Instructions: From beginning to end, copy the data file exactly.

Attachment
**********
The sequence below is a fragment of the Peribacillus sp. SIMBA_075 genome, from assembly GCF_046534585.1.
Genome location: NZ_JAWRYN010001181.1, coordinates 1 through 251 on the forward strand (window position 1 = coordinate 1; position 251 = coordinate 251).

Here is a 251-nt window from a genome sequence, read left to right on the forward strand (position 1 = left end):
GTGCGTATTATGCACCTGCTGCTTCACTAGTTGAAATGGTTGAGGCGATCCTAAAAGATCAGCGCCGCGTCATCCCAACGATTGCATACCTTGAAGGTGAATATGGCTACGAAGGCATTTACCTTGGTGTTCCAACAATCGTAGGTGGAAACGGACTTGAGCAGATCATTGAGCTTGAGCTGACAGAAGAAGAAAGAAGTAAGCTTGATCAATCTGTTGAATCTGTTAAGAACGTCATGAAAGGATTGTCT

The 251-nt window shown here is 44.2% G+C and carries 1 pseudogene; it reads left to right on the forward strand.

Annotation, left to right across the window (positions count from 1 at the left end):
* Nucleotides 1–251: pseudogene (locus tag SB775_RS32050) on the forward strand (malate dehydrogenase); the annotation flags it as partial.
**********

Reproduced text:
The sequence below is a fragment of the Peribacillus sp. SIMBA_075 genome, from assembly GCF_046534585.1.
Genome location: NZ_JAWRYN010001181.1, coordinates 1 through 251 on the forward strand (window position 1 = coordinate 1; position 251 = coordinate 251).

Here is a 251-nt window from a genome sequence, read left to right on the forward strand (position 1 = left end):
GTGCGTATTATGCACCTGCTGCTTCACTAGTTGAAATGGTTGAGGCGATCCTAAAAGATCAGCGCCGCGTCATCCCAACGATTGCATACCTTGAAGGTGAATATGGCTACGAAGGCATTTACCTTGGTGTTCCAACAATCGTAGGTGGAAACGGACTTGAGCAGATCATTGAGCTTGAGCTGACAGAAGAAGAAAGAAGTAAGCTTGATCAATCTGTTGAATCTGTTAAGAACGTCATGAAAGGATTGTCT

The 251-nt window shown here is 44.2% G+C and carries 1 pseudogene; it reads left to right on the forward strand.

Annotation, left to right across the window (positions count from 1 at the left end):
* Nucleotides 1–251: pseudogene (locus tag SB775_RS32050) on the forward strand (malate dehydrogenase); the annotation flags it as partial.